The doctor who was airlifted from the South Pole after finding a lump in her breast says she wants to return to the Antarctic.
Dr. Jerri Nielsen treated herself for three months with chemotherapy before being rescued Oct. 16 from Amundsen-Scott South Pole Research Center.
"It was such a wonderful place. I still love it. I would do it again. Even knowing what happened to me, it was the best year of my life," Nielsen told The Vindicator newspaper.
She said she is recovering from surgery for breast cancer but would not reveal where she was undergoing treatment.
Nielsen was the only doctor among 41 researchers who have been living since November in a 150-foot-high metal dome. She said her colleagues were "just wonderful" and she writes to them daily.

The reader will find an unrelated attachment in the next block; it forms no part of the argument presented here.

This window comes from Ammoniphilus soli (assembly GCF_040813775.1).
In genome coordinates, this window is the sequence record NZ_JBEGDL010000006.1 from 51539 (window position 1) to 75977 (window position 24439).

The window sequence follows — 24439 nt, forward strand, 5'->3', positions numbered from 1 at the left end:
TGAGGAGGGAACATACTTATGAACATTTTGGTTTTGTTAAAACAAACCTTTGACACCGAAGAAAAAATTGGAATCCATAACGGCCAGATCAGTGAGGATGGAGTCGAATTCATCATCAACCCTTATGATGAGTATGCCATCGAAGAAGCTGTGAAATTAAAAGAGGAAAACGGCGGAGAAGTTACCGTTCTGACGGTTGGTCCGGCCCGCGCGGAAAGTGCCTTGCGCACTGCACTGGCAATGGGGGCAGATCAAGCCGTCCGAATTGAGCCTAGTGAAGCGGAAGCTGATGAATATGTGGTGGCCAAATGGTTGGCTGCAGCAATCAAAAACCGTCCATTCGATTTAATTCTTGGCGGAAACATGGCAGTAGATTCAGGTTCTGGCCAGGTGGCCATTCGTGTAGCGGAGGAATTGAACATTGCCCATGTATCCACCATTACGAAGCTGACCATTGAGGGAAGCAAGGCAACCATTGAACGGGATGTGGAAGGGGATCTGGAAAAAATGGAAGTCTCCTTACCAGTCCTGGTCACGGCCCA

Nielsen's father, Phil Cahill, told CBS affiliate WKBN-TV in Youngstown that "it appears is that she's going to live and everything is going to be alright and of course we couldn't be happier."
Cahill said, "We got to see her and hold her and hug her, and my wife and I thank everybody that was involved in it and risked their lives to save hers."
After she returned to the United States, Nielsen said she got a phone call from President Clinton.
"The president called me, so that was pretty fun," she said. "He said that he really wanted to go to the South Pole and he had a great interest in the Antarctic continent."